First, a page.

European Union accuses Apple of violating antitrust laws through App Store rules

European Union regulators are accusing Apple of violating the bloc’s antitrust laws, alleging that the company distorts competition for music streaming through rules for its App Store.

Spotify had objected to Apple’s rules.

The EU’s executive Commission said Friday it objected to how Apple applies rules in its App Store to music streaming services competing with its own Apple Music service, saying that it ends up costing consumers more and limiting their choice.

Cary-based Epic Games also has filed a complaint against Apple and its App Store rules in the EU. It also has filed an antitrust suit against Apple in the US, and a trial is set to begin May 3 at a federal court in California. Epic also is challenging Apple in the U.K. and Australia.

Epic’s fight centers around its globally popular Fortnite game and Apple’s charging of 30% sales fees through app store purchases. Epic created a workaround for the fees and Apple responded by banning Fortnite.

One of the main concerns outlined by the EU centers on Apple’s practice of forcing app developers selling digital content to use its in-house payment system, which charges a 30% commission on all subscriptions.

The EU’s investigation, which followed up on a complaint from the popular music-streaming service Spotify, found that fees end up being passed on to consumers.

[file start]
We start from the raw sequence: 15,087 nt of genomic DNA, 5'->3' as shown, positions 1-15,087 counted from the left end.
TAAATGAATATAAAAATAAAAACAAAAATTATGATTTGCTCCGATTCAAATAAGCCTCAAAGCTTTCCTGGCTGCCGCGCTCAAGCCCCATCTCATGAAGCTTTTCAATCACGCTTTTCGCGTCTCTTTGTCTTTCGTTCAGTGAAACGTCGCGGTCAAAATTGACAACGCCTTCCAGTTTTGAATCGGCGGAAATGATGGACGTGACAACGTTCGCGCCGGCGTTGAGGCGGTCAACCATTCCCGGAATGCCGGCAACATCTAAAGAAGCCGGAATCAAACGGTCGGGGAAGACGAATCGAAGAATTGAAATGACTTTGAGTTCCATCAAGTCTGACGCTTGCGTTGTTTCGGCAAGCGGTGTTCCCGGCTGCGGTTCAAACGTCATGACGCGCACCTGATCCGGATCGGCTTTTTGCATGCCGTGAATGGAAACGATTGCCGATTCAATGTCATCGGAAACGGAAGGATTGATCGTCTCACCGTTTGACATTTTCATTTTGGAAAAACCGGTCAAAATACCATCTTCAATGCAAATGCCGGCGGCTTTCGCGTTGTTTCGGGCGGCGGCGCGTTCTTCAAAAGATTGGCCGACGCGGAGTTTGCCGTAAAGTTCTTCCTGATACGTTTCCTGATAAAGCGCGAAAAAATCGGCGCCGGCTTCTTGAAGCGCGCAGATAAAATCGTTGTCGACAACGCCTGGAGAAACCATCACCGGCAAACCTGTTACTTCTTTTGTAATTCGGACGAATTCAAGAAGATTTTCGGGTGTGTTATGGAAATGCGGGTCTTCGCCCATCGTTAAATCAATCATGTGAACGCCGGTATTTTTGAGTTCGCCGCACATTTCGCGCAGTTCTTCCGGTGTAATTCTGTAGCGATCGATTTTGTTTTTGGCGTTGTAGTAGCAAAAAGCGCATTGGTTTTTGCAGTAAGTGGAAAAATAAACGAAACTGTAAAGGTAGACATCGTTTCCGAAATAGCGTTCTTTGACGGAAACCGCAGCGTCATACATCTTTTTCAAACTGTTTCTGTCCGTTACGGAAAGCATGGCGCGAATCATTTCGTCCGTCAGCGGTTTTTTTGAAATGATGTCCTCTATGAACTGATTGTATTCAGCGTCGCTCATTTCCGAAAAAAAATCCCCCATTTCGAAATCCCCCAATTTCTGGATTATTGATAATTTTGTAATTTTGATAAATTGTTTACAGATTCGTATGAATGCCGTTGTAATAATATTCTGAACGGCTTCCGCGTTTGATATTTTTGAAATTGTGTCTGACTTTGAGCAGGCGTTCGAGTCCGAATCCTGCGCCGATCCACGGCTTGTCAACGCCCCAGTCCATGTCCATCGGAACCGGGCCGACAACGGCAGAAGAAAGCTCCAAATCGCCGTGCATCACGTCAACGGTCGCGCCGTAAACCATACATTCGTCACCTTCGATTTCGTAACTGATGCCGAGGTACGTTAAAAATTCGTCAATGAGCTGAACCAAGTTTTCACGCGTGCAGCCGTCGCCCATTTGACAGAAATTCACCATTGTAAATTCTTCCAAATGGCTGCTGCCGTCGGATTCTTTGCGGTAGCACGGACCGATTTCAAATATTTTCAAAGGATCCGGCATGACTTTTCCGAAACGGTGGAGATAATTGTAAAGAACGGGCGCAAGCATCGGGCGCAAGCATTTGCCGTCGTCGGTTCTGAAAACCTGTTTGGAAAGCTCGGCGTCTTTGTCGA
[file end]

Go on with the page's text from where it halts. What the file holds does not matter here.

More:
A second concern is that that Apple prevents developers from telling users about cheaper payment methods.

“Our preliminary finding is that Apple is a gatekeeper to users of iPhones and iPads via the App Store,” the EU’s competition commissioner, Margrethe Vestager, said in press release. “By setting strict rules on the App Store that disadvantage competing music streaming services, Apple deprives users of cheaper music streaming choices and distorts competition.”

Apple didn’t respond immediately to a request for comment.

Under EU competition law, companies can be fined a percentage of their annual revenue for breaches, which in Apple’s case could run into billions of euros.

Earlier this week, Apple CEO Tim Cook expressed confidence entering the Epic trial.

“The App Store has been an economic miracle. Last year, the estimates are that there was over a half a trillion dollars of economic activity because of the store. And, so, this has been just an economic gamechanger for not only the United States, but several countries around the world. And, we’re going to go in and tell our story. And we’ll see where it goes. But, we’re confident,” Cook told CNBC in an interview Wednesday after Apple posted another strong financial report.

Apple CEO ‘confident’ entering anti-trust showdown with Epic Games



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